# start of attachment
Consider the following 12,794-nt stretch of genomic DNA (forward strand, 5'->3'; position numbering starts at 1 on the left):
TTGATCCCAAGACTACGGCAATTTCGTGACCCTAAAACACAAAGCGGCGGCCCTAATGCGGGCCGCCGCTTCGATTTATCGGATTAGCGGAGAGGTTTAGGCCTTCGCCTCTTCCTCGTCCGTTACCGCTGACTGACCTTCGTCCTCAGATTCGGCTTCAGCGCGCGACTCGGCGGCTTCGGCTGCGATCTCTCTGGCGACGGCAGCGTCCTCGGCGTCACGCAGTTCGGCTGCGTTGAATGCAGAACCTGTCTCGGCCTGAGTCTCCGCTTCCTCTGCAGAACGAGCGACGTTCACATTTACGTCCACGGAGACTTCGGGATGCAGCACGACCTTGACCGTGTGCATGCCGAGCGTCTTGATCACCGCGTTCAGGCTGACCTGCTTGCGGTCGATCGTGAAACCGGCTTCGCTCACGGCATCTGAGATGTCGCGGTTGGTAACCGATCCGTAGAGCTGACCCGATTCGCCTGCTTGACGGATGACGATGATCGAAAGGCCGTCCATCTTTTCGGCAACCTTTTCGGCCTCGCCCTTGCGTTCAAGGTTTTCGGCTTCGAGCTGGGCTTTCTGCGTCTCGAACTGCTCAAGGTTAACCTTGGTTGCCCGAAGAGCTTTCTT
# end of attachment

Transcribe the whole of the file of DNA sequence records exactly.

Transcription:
Consider the following 12,794-nt stretch of genomic DNA (forward strand, 5'->3'; position numbering starts at 1 on the left):
TTGATCCCAAGACTACGGCAATTTCGTGACCCTAAAACACAAAGCGGCGGCCCTAATGCGGGCCGCCGCTTCGATTTATCGGATTAGCGGAGAGGTTTAGGCCTTCGCCTCTTCCTCGTCCGTTACCGCTGACTGACCTTCGTCCTCAGATTCGGCTTCAGCGCGCGACTCGGCGGCTTCGGCTGCGATCTCTCTGGCGACGGCAGCGTCCTCGGCGTCACGCAGTTCGGCTGCGTTGAATGCAGAACCTGTCTCGGCCTGAGTCTCCGCTTCCTCTGCAGAACGAGCGACGTTCACATTTACGTCCACGGAGACTTCGGGATGCAGCACGACCTTGACCGTGTGCATGCCGAGCGTCTTGATCACCGCGTTCAGGCTGACCTGCTTGCGGTCGATCGTGAAACCGGCTTCGCTCACGGCATCTGAGATGTCGCGGTTGGTAACCGATCCGTAGAGCTGACCCGATTCGCCTGCTTGACGGATGACGATGATCGAAAGGCCGTCCATCTTTTCGGCAACCTTTTCGGCCTCGCCCTTGCGTTCAAGGTTTTCGGCTTCGAGCTGGGCTTTCTGCGTCTCGAACTGCTCAAGGTTAACCTTGGTTGCCCGAAGAGCTTTCTT